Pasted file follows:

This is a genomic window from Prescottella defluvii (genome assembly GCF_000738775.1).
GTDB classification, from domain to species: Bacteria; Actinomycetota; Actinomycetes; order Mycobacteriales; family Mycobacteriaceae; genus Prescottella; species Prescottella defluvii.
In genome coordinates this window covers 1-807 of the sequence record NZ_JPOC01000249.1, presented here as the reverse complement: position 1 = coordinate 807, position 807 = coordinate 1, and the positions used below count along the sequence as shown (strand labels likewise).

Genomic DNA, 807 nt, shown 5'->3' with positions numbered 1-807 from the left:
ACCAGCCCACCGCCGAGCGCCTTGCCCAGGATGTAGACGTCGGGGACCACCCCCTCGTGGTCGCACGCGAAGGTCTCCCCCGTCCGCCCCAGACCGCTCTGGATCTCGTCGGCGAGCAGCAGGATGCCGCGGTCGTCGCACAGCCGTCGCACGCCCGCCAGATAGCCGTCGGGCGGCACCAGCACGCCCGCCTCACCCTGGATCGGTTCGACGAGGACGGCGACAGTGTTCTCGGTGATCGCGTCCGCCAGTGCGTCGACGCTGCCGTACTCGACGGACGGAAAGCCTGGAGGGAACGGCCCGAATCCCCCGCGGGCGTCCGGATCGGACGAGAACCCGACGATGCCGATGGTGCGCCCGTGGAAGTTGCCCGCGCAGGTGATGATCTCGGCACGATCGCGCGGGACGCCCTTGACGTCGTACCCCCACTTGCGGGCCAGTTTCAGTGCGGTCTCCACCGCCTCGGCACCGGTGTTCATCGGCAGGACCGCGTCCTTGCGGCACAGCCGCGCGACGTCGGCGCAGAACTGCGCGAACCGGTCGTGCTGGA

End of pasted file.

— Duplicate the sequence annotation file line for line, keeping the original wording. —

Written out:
This is a genomic window from Prescottella defluvii (genome assembly GCF_000738775.1).
GTDB classification, from domain to species: Bacteria; Actinomycetota; Actinomycetes; order Mycobacteriales; family Mycobacteriaceae; genus Prescottella; species Prescottella defluvii.
In genome coordinates this window covers 1-807 of the sequence record NZ_JPOC01000249.1, presented here as the reverse complement: position 1 = coordinate 807, position 807 = coordinate 1, and the positions used below count along the sequence as shown (strand labels likewise).

Genomic DNA, 807 nt, shown 5'->3' with positions numbered 1-807 from the left:
ACCAGCCCACCGCCGAGCGCCTTGCCCAGGATGTAGACGTCGGGGACCACCCCCTCGTGGTCGCACGCGAAGGTCTCCCCCGTCCGCCCCAGACCGCTCTGGATCTCGTCGGCGAGCAGCAGGATGCCGCGGTCGTCGCACAGCCGTCGCACGCCCGCCAGATAGCCGTCGGGCGGCACCAGCACGCCCGCCTCACCCTGGATCGGTTCGACGAGGACGGCGACAGTGTTCTCGGTGATCGCGTCCGCCAGTGCGTCGACGCTGCCGTACTCGACGGACGGAAAGCCTGGAGGGAACGGCCCGAATCCCCCGCGGGCGTCCGGATCGGACGAGAACCCGACGATGCCGATGGTGCGCCCGTGGAAGTTGCCCGCGCAGGTGATGATCTCGGCACGATCGCGCGGGACGCCCTTGACGTCGTACCCCCACTTGCGGGCCAGTTTCAGTGCGGTCTCCACCGCCTCGGCACCGGTGTTCATCGGCAGGACCGCGTCCTTGCGGCACAGCCGCGCGACGTCGGCGCAGAACTGCGCGAACCGGTCGTGCTGGA